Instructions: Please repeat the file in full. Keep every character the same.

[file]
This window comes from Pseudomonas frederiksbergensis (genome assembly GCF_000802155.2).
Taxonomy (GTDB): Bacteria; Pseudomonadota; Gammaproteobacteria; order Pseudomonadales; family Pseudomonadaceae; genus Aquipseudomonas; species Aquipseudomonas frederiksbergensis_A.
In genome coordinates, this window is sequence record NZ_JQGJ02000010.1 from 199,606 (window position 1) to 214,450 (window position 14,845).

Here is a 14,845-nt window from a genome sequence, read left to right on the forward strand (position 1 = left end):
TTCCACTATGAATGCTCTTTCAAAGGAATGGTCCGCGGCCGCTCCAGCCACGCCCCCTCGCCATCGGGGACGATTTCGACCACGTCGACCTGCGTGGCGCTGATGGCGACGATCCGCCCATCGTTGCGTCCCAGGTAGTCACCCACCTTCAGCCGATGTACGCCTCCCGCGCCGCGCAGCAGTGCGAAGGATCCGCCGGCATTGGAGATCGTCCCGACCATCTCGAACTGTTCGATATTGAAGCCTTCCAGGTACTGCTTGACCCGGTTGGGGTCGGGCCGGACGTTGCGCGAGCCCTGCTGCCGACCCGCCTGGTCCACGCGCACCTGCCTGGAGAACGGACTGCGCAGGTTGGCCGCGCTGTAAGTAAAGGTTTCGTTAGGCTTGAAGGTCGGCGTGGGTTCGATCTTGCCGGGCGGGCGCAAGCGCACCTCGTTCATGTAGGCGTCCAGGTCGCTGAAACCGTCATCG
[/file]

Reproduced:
This window comes from Pseudomonas frederiksbergensis (genome assembly GCF_000802155.2).
Taxonomy (GTDB): Bacteria; Pseudomonadota; Gammaproteobacteria; order Pseudomonadales; family Pseudomonadaceae; genus Aquipseudomonas; species Aquipseudomonas frederiksbergensis_A.
In genome coordinates, this window is sequence record NZ_JQGJ02000010.1 from 199,606 (window position 1) to 214,450 (window position 14,845).

Here is a 14,845-nt window from a genome sequence, read left to right on the forward strand (position 1 = left end):
TTCCACTATGAATGCTCTTTCAAAGGAATGGTCCGCGGCCGCTCCAGCCACGCCCCCTCGCCATCGGGGACGATTTCGACCACGTCGACCTGCGTGGCGCTGATGGCGACGATCCGCCCATCGTTGCGTCCCAGGTAGTCACCCACCTTCAGCCGATGTACGCCTCCCGCGCCGCGCAGCAGTGCGAAGGATCCGCCGGCATTGGAGATCGTCCCGACCATCTCGAACTGTTCGATATTGAAGCCTTCCAGGTACTGCTTGACCCGGTTGGGGTCGGGCCGGACGTTGCGCGAGCCCTGCTGCCGACCCGCCTGGTCCACGCGCACCTGCCTGGAGAACGGACTGCGCAGGTTGGCCGCGCTGTAAGTAAAGGTTTCGTTAGGCTTGAAGGTCGGCGTGGGTTCGATCTTGCCGGGCGGGCGCAAGCGCACCTCGTTCATGTAGGCGTCCAGGTCGCTGAAACCGTCATCG